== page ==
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Katie's happy she changed tack

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Katie Fuller dropped a safe and sensible career choice to have a "real go" and ended up navigating giant tankers

“I started sailing in a Mirror dinghy and ended up keeping watch on oil and gas tankers,” AMC alumni Katie Fuller says of her career progression.

The Mirror dinghy she sailed off the Queensland coast was about 3.3 m long compared with the 110,000 tonne, 272 metre LNG (liquified natural gas) tankers she helped navigate from Western Australia to Japan.

It is a typical path for many Australian Maritime College students who parlay their love of the sea and the beach into a living.

“Ever since I was a kid I was interested in boats, I never knew how to pursue a career in boats but I went to University and a couple of years later decided I’d like to have a go at going to sea,” she said.

Katie was studying a Bachelor of Laws when her nautical inspiration re-emerged.

“I had opted for a degree that seemed safe and sensible but after a couple of years I decided you have to have a crack at things and so I switched,” she said.

“I just realised that life was short and you have to have a go.

“So I came to an AMC Open Day and the following year enrolled in the pre sea course which is the first course for going to sea on big ships as a cadet.

“It was a big career change to start something like that but I am absolutely glad that I did.

“You start as a cadet and work your way up doing both sea time and study down here at the AMC and about three or three and half years later you can qualify as a third officer and then you are basically responsible for holding a watch on a ship.

After beginning at Beauty Point pre-sea (now held at Launceston campus) in 2009 she qualified as a second officer in 2012.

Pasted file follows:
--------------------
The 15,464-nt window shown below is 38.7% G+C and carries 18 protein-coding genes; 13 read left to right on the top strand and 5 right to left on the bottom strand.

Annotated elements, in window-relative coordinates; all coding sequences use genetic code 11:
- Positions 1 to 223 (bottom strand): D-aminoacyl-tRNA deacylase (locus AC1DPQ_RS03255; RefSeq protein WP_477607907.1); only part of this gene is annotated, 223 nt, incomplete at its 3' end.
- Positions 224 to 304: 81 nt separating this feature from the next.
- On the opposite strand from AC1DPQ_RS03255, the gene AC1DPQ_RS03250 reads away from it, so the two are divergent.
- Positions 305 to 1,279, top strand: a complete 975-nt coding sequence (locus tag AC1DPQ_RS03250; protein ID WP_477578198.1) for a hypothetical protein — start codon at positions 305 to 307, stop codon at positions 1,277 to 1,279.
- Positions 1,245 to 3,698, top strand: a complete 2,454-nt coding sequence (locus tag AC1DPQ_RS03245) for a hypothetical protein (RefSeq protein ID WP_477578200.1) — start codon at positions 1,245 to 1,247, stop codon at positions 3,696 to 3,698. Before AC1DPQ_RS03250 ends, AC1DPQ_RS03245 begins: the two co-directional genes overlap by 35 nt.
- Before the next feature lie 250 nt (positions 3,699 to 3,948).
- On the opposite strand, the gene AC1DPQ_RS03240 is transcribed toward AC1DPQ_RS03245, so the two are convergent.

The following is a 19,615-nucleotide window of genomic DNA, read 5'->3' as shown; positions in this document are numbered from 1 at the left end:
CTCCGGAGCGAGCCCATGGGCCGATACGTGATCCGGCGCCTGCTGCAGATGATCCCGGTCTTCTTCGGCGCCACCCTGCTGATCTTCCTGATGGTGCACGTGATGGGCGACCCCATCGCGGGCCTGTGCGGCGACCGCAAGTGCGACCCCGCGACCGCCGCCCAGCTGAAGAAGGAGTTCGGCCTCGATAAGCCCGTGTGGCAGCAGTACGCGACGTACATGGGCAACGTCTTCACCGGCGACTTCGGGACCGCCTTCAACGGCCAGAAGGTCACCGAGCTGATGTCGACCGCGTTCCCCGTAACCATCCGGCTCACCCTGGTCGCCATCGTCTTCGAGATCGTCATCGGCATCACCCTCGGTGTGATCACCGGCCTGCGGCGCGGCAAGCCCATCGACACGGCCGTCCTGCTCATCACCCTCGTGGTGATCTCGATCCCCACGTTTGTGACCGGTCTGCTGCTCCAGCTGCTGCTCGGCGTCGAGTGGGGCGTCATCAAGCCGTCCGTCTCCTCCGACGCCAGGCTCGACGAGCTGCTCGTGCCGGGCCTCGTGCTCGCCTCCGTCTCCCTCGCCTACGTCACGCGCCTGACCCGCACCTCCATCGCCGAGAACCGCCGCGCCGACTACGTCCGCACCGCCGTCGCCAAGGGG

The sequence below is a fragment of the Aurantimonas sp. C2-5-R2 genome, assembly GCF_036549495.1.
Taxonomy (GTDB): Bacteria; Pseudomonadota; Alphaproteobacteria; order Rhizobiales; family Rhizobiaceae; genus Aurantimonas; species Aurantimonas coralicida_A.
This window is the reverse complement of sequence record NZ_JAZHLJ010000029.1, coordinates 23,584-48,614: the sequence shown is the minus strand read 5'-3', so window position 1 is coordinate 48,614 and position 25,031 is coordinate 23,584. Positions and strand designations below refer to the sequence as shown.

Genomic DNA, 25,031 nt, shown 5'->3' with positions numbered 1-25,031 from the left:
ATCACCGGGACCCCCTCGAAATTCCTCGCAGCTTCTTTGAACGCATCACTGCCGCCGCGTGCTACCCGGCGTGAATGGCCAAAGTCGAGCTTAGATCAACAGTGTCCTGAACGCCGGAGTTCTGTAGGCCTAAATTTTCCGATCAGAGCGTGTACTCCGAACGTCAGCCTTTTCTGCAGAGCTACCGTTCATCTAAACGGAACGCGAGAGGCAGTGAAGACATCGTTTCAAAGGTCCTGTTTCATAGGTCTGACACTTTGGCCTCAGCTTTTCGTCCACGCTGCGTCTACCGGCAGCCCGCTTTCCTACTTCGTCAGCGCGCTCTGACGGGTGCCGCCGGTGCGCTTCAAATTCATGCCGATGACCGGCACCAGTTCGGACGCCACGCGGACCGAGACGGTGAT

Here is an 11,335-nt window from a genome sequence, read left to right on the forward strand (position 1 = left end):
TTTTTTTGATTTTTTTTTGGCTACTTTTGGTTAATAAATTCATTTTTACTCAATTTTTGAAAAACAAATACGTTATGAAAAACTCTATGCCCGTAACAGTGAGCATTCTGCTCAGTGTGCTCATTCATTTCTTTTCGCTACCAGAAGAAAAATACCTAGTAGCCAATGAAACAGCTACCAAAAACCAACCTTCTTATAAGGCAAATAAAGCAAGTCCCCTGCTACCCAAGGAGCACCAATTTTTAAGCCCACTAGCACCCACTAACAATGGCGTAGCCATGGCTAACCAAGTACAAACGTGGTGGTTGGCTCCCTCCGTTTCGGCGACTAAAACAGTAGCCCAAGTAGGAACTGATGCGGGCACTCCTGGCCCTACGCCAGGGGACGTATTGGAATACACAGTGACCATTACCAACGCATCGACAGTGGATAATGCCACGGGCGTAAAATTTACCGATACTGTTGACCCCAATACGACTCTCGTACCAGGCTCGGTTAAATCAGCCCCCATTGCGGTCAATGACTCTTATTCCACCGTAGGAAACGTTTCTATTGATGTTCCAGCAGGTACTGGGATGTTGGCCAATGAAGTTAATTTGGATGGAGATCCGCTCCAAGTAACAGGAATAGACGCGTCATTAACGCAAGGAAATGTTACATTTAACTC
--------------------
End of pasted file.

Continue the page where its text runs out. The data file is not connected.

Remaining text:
Her work as a third and second officer required working on the bridge for about eight hours a day in two separate watches.

“If you become a second officer you take more of a navigational role, you often get more involved in the safety officer side of things,” she said.

“During the day you can be up there by yourself but at night you have another crew member with you.

While the ships may be on autopilot when deep sea a visual lookout is kept with the help of radar with the aim of keeping on course, avoiding collisions with other vessels and maintaining safe navigation.

Katie said that with the accumulation of sea time and study an officer can move up to be chief officer and then master.

She passed an exam conducted by the Australian Maritime Safety Authority to become a chief officer.

“As you become chief officer you can help manage the crews on deck and the cargo, and the overall running of the ship. There is lots of interesting work and variety, and then there are other opportunities as pilot and other shore roles,” she said.

Qualifying at AMC with a Bachelor of Applied Science (Nautical Science) she spent nine years working on gas tankers.

“I got to travel a lot and also spent some time on oil tankers,” she said.

“I primarily worked out of Western Australia up to Japan but also to Korea and on a spot cargo carrier around Africa and through the Mediterranean.

“It was a pretty interesting job with a variety of work, variety of places and good people.”

She estimates that she has visited 25 ports in seven countries.

Katie says the new generation of ships which are quicker to load and unload reduce the time to see ports and visit countries.

“However, there are other opportunities as well, it is very different to other careers 9 to 5 in an office,” she said.

“There are opportunities on your leave as well to travel.”

Katie said AMC was a great environment if you were “willing to come and give things a real go”.

“There are really supportive staff, a great learning environment, and classmates from all over the industry so you are meeting people who work on all different types of vessels and who are from all different parts of Australia and around the world.

“It is a fantastic networking opportunity and time to make friends.

She says she would like to see more women working in the industry.

“On average in my experience it is about five per cent women in the deck officer side of the industry, I’d always like to see more but there are some really good men and women working out there,” she said.

Published on: 13 Sep 2019